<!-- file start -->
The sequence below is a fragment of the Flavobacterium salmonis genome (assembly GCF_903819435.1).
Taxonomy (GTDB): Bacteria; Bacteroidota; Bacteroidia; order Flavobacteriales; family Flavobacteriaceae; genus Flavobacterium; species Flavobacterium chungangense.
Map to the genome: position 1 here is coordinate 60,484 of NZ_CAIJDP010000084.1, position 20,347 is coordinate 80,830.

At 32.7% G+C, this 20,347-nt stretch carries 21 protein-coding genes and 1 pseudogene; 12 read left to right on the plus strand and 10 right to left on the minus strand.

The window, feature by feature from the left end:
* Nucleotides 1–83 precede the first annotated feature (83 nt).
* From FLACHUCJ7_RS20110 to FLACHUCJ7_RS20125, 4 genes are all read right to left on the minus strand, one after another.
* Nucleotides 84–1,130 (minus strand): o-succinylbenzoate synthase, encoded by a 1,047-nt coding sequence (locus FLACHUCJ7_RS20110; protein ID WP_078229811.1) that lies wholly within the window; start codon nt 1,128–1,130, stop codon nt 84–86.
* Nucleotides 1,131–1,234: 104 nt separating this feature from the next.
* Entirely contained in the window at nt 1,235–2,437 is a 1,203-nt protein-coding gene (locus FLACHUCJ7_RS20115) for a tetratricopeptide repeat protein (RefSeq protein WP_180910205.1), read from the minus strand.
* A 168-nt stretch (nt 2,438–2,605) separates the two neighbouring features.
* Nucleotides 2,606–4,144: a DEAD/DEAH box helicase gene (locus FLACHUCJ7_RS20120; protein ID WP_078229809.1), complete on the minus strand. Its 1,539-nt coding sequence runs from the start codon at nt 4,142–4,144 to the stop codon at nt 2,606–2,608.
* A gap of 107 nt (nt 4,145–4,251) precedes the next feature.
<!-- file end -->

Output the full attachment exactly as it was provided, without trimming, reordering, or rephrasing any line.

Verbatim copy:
The sequence below is a fragment of the Flavobacterium salmonis genome (assembly GCF_903819435.1).
Taxonomy (GTDB): Bacteria; Bacteroidota; Bacteroidia; order Flavobacteriales; family Flavobacteriaceae; genus Flavobacterium; species Flavobacterium chungangense.
Map to the genome: position 1 here is coordinate 60,484 of NZ_CAIJDP010000084.1, position 20,347 is coordinate 80,830.

At 32.7% G+C, this 20,347-nt stretch carries 21 protein-coding genes and 1 pseudogene; 12 read left to right on the plus strand and 10 right to left on the minus strand.

The window, feature by feature from the left end:
* Nucleotides 1–83 precede the first annotated feature (83 nt).
* From FLACHUCJ7_RS20110 to FLACHUCJ7_RS20125, 4 genes are all read right to left on the minus strand, one after another.
* Nucleotides 84–1,130 (minus strand): o-succinylbenzoate synthase, encoded by a 1,047-nt coding sequence (locus FLACHUCJ7_RS20110; protein ID WP_078229811.1) that lies wholly within the window; start codon nt 1,128–1,130, stop codon nt 84–86.
* Nucleotides 1,131–1,234: 104 nt separating this feature from the next.
* Entirely contained in the window at nt 1,235–2,437 is a 1,203-nt protein-coding gene (locus FLACHUCJ7_RS20115) for a tetratricopeptide repeat protein (RefSeq protein WP_180910205.1), read from the minus strand.
* A 168-nt stretch (nt 2,438–2,605) separates the two neighbouring features.
* Nucleotides 2,606–4,144: a DEAD/DEAH box helicase gene (locus FLACHUCJ7_RS20120; protein ID WP_078229809.1), complete on the minus strand. Its 1,539-nt coding sequence runs from the start codon at nt 4,142–4,144 to the stop codon at nt 2,606–2,608.
* A gap of 107 nt (nt 4,145–4,251) precedes the next feature.